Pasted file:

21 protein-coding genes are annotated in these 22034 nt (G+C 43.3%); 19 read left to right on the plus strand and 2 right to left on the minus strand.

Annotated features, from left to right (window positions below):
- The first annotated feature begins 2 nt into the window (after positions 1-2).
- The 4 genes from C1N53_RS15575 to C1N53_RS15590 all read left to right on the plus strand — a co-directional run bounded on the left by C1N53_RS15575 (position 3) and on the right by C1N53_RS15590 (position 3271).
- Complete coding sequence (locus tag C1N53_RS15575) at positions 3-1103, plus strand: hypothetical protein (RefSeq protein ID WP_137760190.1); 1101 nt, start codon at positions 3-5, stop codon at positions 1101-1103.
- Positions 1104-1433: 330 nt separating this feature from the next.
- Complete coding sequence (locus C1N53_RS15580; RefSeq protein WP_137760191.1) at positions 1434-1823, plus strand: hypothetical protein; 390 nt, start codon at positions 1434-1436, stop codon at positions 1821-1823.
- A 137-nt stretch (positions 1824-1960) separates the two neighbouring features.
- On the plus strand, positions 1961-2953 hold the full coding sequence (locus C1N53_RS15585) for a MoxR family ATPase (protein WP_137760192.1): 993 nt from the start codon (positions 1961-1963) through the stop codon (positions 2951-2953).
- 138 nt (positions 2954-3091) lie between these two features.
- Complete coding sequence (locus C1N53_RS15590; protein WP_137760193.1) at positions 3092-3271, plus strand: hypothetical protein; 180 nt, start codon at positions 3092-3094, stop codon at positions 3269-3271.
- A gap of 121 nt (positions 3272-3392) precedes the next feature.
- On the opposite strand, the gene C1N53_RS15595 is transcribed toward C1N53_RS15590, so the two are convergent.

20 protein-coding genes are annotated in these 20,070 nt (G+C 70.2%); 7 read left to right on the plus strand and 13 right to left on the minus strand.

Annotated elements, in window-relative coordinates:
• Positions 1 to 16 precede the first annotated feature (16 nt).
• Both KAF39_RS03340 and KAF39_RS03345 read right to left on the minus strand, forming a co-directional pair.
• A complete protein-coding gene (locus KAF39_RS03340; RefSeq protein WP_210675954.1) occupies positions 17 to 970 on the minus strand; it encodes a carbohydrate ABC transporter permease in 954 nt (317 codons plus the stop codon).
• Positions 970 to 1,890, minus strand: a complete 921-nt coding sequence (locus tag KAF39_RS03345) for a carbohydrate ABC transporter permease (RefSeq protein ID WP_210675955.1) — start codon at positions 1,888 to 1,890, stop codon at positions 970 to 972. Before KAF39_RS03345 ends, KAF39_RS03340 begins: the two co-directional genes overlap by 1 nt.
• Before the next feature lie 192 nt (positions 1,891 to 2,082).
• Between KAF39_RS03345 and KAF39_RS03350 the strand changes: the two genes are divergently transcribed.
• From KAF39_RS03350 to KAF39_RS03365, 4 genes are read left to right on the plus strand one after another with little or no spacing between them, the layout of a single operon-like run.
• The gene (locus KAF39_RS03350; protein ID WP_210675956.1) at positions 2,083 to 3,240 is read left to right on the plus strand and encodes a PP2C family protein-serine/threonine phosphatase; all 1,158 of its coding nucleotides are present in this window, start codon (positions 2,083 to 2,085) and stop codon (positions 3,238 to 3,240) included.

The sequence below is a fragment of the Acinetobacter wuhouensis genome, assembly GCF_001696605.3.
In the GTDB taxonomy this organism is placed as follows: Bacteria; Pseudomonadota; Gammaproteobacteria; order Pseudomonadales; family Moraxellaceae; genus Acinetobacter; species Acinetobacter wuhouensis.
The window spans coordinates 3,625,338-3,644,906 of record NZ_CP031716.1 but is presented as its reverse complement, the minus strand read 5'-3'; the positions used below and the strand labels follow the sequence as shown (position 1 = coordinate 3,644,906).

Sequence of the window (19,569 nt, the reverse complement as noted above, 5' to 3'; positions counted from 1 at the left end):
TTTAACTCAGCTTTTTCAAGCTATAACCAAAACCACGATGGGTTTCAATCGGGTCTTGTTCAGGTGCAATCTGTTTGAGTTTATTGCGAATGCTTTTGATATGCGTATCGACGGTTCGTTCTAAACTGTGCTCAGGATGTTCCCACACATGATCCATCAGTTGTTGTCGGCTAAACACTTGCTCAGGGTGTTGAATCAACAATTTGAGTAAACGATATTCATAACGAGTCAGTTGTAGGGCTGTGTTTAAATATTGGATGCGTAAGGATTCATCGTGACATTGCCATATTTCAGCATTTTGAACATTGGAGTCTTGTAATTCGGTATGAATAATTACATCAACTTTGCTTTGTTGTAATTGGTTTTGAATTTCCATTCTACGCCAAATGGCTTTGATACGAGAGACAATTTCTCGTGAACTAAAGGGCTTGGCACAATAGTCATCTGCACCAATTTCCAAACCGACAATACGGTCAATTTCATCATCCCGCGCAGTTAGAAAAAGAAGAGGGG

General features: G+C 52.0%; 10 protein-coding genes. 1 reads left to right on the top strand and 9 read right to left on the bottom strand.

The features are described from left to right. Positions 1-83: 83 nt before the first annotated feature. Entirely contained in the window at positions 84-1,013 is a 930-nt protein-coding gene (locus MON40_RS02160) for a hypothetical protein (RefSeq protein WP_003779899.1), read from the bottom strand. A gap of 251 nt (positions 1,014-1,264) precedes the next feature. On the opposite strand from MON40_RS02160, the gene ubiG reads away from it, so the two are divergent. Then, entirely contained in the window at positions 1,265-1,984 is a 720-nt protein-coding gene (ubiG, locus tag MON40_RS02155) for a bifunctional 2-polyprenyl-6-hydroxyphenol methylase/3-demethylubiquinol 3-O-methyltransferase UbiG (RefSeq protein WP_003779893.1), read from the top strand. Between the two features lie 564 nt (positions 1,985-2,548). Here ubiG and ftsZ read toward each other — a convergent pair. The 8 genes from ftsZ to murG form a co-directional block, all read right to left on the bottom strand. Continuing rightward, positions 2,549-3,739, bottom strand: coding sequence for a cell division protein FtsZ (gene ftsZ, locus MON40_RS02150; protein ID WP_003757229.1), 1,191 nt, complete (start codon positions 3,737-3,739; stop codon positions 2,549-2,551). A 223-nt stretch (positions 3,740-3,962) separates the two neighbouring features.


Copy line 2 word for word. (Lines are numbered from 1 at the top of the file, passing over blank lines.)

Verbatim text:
Annotated features, from left to right (window positions below):